Woman wearing high-vis vest in front of National Grid EV van - used for launch of National Grid's Responsible Business Charter

Acting responsibly to make a positive impact

Now more than ever, business needs to stand for something beyond profit. So we’re launching our Responsible Business Charter, with a range of clear commitments and targets covering carbon emission levels, employee volunteering hours, diversity and more.

Society’s expectations of businesses and the role they play in the world are changing. We also believe that companies need to stand for something more than profitability. Now, more than ever, we have a responsibility to demonstrate our contribution to society in broader ways.

For us, acting as a responsible business means helping young people to gain the skills they need to become the problem solvers of tomorrow, tackling climate change, working to reduce our own emissions and supporting our customers to use energy more efficiently.

To ensure we make a positive impact on society and our communities, we’ve launched our new Responsible Business Charter, providing a range of clear commitments and targets. The charter looks at five areas of focus through the lens of responsible business, these are: the environment, the communities we serve, our people, the economy and our governance. For each one, we’ve set commitments, specific targets and outlines of how these will be achieved.

More ambitious emissions targets

We’ve achieved a lot so far; since 1990, we’ve reduced our direct (Scope 1 and 2) emissions by 70% (as at March 2020). That’s well in excess of our interim target, which was 45% by 2020.

But we know that there’s much more we can do, so we’re setting ourselves a more ambitious aim of reducing Scope 3 greenhouse gas emissions for the electricity and gas we sell to our customers by 20% by 2030 and eliminating all sulphur hexafluoride (SF6) gas from our assets by 2050. We’re also going to continue investing approximately £5bn in energy infrastructure each year.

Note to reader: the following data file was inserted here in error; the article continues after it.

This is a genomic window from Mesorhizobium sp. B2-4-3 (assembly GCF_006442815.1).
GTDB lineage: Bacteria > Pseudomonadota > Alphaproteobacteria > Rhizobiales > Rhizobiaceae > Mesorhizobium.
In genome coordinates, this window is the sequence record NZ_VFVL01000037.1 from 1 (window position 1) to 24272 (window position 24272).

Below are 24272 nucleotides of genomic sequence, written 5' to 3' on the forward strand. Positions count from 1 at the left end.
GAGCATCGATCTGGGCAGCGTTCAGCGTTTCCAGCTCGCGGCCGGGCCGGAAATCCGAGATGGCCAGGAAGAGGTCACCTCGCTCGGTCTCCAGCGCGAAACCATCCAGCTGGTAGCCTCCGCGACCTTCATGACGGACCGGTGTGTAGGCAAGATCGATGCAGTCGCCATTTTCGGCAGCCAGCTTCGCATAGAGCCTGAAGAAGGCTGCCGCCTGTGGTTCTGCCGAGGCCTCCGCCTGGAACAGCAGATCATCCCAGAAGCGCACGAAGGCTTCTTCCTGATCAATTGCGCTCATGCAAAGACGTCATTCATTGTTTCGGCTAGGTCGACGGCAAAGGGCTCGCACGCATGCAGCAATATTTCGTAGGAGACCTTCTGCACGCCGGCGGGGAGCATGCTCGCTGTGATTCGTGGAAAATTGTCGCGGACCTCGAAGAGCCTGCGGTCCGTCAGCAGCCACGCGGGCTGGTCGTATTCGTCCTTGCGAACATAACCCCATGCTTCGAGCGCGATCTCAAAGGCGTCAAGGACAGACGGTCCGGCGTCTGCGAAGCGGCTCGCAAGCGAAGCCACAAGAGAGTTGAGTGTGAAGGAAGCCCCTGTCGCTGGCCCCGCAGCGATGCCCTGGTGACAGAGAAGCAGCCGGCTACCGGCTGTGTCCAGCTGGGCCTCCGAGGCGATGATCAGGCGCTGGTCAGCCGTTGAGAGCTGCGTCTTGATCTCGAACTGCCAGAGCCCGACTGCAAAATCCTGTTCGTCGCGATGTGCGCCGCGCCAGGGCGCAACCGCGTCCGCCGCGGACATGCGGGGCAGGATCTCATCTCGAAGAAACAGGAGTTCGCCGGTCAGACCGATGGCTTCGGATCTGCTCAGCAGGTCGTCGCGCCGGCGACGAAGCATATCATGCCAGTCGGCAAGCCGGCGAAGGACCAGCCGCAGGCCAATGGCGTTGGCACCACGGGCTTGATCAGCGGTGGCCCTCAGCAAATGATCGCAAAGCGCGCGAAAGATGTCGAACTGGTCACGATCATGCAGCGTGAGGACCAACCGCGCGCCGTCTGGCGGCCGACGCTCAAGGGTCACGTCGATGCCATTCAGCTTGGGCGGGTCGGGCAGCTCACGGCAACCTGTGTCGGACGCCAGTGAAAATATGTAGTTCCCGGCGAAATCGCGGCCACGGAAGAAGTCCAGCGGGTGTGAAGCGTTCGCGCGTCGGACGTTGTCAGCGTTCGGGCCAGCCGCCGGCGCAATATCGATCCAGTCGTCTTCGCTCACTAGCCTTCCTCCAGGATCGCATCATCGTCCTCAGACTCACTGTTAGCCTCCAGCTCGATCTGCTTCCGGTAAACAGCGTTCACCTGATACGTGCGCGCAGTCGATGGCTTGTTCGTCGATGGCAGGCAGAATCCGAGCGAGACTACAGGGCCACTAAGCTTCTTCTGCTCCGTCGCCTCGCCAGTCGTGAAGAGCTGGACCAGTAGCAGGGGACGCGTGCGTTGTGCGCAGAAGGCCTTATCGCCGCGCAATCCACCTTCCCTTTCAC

Developing a diverse and skilled workforce

The People section of the charter includes addressing how we’ll develop skills for the future, focusing on lower-income communities by providing access to skills development for 45,000 people by 2030.

We recognise that a diverse workforce is crucial and we’re looking to achieve 50% diversity at board and senior level, and within all of our new talent programmes, by 2025. This involves diversity of gender and ethnicity, with equality for all employees in the way they’re hired, promoted, developed, paid and retained at the same rate.

Our employees, meanwhile, have long been encouraged to assist the communities we live and work in and, by 2030, we’re aiming for them to have contributed half a million hours of volunteering.

A carbon footprint travelling in the right direction

As an international business, we’re seeking to reduce our annual air miles by at least 50% from a 2019 baseline and we’ll offset any remaining emissions. Back on the ground, we’re switching to a 100% electric fleet by 2030 for our light-duty vehicles and we’re working to replace our medium- and heavy-duty vehicles with zero carbon alternatives.

A key part of bringing responsibility into everything we do is making sure that our charter is not a piece of paper to put on the wall and be forgotten. To protect against this, we are publishing the charter and expect to be held accountable as these are real targets and commitments, which we’ll be reporting against annually.

Read more about our ambitions and other commitments